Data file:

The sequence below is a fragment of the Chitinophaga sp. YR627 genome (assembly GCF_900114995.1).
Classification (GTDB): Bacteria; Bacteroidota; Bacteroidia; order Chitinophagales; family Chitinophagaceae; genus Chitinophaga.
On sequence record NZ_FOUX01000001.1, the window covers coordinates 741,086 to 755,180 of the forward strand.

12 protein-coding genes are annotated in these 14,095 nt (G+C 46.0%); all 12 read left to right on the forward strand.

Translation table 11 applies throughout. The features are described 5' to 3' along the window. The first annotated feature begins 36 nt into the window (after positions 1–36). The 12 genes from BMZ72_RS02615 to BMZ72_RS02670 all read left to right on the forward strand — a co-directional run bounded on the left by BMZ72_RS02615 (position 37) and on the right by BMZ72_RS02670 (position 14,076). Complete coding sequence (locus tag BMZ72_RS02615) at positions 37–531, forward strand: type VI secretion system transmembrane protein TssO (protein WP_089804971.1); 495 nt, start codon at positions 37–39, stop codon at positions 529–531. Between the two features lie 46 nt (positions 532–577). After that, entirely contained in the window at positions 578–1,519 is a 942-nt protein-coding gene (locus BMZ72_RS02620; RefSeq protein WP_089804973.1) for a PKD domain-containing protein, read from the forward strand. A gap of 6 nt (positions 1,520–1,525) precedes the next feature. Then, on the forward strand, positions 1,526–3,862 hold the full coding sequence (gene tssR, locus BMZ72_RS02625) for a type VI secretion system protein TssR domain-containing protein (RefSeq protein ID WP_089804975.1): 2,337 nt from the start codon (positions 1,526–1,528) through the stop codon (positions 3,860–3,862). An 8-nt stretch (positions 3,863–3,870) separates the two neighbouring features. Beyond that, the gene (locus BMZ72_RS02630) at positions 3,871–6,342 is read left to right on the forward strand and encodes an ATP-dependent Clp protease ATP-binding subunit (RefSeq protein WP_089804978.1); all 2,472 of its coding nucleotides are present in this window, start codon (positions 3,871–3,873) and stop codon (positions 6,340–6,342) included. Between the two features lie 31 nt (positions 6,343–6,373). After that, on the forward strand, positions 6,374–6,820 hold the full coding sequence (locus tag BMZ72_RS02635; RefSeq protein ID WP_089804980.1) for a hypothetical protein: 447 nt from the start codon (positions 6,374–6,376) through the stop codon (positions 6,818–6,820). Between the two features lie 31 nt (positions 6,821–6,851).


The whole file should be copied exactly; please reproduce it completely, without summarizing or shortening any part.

The sequence below is a fragment of the Chitinophaga sp. YR627 genome (assembly GCF_900114995.1).
Classification (GTDB): Bacteria; Bacteroidota; Bacteroidia; order Chitinophagales; family Chitinophagaceae; genus Chitinophaga.
On sequence record NZ_FOUX01000001.1, the window covers coordinates 741,086 to 755,180 of the forward strand.

12 protein-coding genes are annotated in these 14,095 nt (G+C 46.0%); all 12 read left to right on the forward strand.

Translation table 11 applies throughout. The features are described 5' to 3' along the window. The first annotated feature begins 36 nt into the window (after positions 1–36). The 12 genes from BMZ72_RS02615 to BMZ72_RS02670 all read left to right on the forward strand — a co-directional run bounded on the left by BMZ72_RS02615 (position 37) and on the right by BMZ72_RS02670 (position 14,076). Complete coding sequence (locus tag BMZ72_RS02615) at positions 37–531, forward strand: type VI secretion system transmembrane protein TssO (protein WP_089804971.1); 495 nt, start codon at positions 37–39, stop codon at positions 529–531. Between the two features lie 46 nt (positions 532–577). After that, entirely contained in the window at positions 578–1,519 is a 942-nt protein-coding gene (locus BMZ72_RS02620; RefSeq protein WP_089804973.1) for a PKD domain-containing protein, read from the forward strand. A gap of 6 nt (positions 1,520–1,525) precedes the next feature. Then, on the forward strand, positions 1,526–3,862 hold the full coding sequence (gene tssR, locus BMZ72_RS02625) for a type VI secretion system protein TssR domain-containing protein (RefSeq protein ID WP_089804975.1): 2,337 nt from the start codon (positions 1,526–1,528) through the stop codon (positions 3,860–3,862). An 8-nt stretch (positions 3,863–3,870) separates the two neighbouring features. Beyond that, the gene (locus BMZ72_RS02630) at positions 3,871–6,342 is read left to right on the forward strand and encodes an ATP-dependent Clp protease ATP-binding subunit (RefSeq protein WP_089804978.1); all 2,472 of its coding nucleotides are present in this window, start codon (positions 3,871–3,873) and stop codon (positions 6,340–6,342) included. Between the two features lie 31 nt (positions 6,343–6,373). After that, on the forward strand, positions 6,374–6,820 hold the full coding sequence (locus tag BMZ72_RS02635; RefSeq protein ID WP_089804980.1) for a hypothetical protein: 447 nt from the start codon (positions 6,374–6,376) through the stop codon (positions 6,818–6,820). Between the two features lie 31 nt (positions 6,821–6,851).